The IATEFL (International Association for Teachers of English as a Foreign Language) conference was held in Liverpool this year, seeing approximately 3000 delegates come together from around the globe to explore, to develop and to learn about the latest trends in English language teaching.

Someone I met at the conference remarked that every year, there always seems to be one or two themes that emerge, perhaps by coincidence or by the ingenious planning of the conference organisers.



For me, this year’s conference embodied these three themes:

1. The importance of soft skills

Talk of how we need to do more than just the teaching of grammar and lexis and help develop our learners soft skills have been prevalent amongst Business English trainers for many years. It was therefore not surprising that ‘the integration of soft skills to prepare learners for the modern workplace was made the theme of the BESIG (Business English Special Interest Group) and the TTedSIG (Teacher Training and Education Special Interest Group) joint PCE (Pre-Conference Event) this year.

However, beyond the Business English teaching world, soft skills, otherwise known as 21st Century skills or life skills, are enjoying the spotlight amongst General English and EAP (English for Academic Purposes) teachers too. A forum on Critical Thinking Skills was held, featuring three talks that looked at practical ideas to integrating critical thinking in the classroom, developing the discerning student, and fostering intercultural awareness.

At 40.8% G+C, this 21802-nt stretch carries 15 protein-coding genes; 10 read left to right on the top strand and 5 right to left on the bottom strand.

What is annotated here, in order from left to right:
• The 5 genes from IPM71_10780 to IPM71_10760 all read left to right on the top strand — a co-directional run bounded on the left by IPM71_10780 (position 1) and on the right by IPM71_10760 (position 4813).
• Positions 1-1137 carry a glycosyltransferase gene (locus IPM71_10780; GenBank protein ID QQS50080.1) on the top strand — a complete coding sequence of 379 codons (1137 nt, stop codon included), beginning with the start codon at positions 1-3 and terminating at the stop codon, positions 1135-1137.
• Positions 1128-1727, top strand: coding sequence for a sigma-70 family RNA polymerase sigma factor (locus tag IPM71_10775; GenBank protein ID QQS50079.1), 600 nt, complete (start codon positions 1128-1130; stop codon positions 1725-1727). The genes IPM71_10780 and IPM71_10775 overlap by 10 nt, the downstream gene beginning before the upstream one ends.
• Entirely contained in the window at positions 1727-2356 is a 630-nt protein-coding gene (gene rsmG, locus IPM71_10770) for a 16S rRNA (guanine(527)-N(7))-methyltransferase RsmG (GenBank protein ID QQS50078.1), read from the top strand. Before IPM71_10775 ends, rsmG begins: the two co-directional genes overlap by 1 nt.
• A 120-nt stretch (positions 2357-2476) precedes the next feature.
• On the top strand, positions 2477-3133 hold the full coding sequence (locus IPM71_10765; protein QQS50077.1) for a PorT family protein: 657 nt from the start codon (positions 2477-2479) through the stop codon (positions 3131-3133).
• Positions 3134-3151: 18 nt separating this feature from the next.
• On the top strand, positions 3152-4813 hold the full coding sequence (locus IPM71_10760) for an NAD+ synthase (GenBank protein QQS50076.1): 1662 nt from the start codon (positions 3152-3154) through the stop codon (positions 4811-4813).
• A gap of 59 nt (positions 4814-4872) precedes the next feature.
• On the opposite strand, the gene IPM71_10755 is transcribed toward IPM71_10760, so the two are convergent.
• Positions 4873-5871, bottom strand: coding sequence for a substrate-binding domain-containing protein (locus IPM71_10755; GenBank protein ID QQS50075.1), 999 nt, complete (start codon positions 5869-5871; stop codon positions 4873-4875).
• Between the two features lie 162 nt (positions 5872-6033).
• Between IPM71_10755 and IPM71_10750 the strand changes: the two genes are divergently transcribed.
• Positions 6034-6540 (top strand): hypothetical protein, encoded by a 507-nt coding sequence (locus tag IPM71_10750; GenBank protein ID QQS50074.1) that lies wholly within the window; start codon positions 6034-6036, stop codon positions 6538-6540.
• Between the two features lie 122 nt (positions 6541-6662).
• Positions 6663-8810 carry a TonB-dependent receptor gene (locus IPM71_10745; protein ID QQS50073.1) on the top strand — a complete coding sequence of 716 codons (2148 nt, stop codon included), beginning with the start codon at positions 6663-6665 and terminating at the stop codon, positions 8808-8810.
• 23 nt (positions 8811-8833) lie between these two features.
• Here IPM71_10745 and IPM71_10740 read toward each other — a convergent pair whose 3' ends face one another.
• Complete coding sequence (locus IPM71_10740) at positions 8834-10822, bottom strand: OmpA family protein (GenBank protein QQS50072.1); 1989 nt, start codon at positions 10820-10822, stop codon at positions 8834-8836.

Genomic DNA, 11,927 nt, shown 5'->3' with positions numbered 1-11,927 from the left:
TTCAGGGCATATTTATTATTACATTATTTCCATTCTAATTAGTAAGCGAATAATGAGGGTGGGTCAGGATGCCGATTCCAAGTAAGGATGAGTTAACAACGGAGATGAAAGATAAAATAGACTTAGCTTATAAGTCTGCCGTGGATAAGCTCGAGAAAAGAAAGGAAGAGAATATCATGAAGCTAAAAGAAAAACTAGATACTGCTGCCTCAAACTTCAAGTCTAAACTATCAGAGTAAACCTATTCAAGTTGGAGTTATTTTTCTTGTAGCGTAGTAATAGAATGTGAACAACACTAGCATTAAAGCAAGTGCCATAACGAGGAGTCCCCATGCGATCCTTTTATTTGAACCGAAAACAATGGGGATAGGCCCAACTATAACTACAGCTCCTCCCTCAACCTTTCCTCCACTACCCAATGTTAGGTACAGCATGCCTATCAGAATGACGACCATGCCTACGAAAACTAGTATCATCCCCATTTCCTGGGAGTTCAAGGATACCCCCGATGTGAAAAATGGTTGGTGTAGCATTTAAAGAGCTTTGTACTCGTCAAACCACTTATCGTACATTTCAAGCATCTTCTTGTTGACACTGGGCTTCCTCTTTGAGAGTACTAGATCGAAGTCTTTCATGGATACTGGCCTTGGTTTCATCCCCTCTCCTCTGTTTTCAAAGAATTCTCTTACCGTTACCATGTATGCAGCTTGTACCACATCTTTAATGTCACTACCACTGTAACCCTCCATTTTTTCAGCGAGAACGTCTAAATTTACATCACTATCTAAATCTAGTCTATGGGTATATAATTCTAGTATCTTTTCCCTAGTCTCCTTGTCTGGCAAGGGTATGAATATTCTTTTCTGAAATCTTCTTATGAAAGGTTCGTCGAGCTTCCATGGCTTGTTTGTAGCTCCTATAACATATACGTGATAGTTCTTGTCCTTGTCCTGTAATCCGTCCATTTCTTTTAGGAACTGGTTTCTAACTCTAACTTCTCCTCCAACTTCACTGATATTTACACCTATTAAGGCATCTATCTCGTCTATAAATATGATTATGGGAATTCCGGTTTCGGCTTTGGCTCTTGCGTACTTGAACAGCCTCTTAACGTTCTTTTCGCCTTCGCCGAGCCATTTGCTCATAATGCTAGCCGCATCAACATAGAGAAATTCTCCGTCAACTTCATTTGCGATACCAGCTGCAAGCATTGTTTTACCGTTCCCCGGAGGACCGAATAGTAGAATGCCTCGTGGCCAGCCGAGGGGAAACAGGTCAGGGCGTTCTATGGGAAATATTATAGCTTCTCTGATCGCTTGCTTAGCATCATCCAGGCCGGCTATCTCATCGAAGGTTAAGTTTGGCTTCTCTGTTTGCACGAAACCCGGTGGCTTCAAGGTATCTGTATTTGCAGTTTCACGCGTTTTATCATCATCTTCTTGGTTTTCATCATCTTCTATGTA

Tim Goodier and Mike Mayor spoke of the skills needed for jobs in 2030 and how we can help learners cultivate these skills. And there were multiple talks about skills for the workplace, intercultural skills, critical thinking skills and other soft skills.

Then Evan Frendo in his closing plenary talked about the future of ELT and emphasizes that our role is evolving and we need to be focusing a lot more on soft skills needed to help our learners communicate well, e.g. influencing skills, impression management, and teamwork.

Perhaps because my IATEFL talk and my newly-published book Successful International Communication focuses heavily on the importance of soft skills, there is the possibility that I might be biased, but in an age where English is increasingly used as a lingua franca to facilitate global communication, there is no doubt that our job is to oil those wheels of communication by offering students the necessary tools to do the job.


2. Diversity and inclusion

The IP&SEN (Inclusive Practices and Special Educational Needs) SIG was set up three years ago to support teachers with learners who might experience barriers to accessing education. This includes practical strategies for learners with dyslexia or dyspraxia, learners on the autism spectrum, learners who experience bullying, and so on.

This year at IATEFL, the British Council Signature Event dedicated an hour and a half to the key issues of inclusion, exploring an integrated approach to policy, educational culture and classroom practice to supporting learning approaches in different contexts.

But inclusion does not only deal with students with special educational needs. In his plenary speech ‘Gender and sexuality in ELT – inclusive education vs queer pedagogy’, John Gray talked of how inclusion is also about giving recognition to ‘previously erased groups’. Tackling the issue of heteronormality, he explores how our industry and our materials reinforces the notion that heterosexuality is normal and natural, and fail to include the complexity of the real world. This issue was expanded upon by Tyson Seburn in his amusingly-named workshop ‘This talk will make you gay (or your materials anyway)’, where he looked at how we can include LGBTQ+ narratives through an appropriate inclusive approach.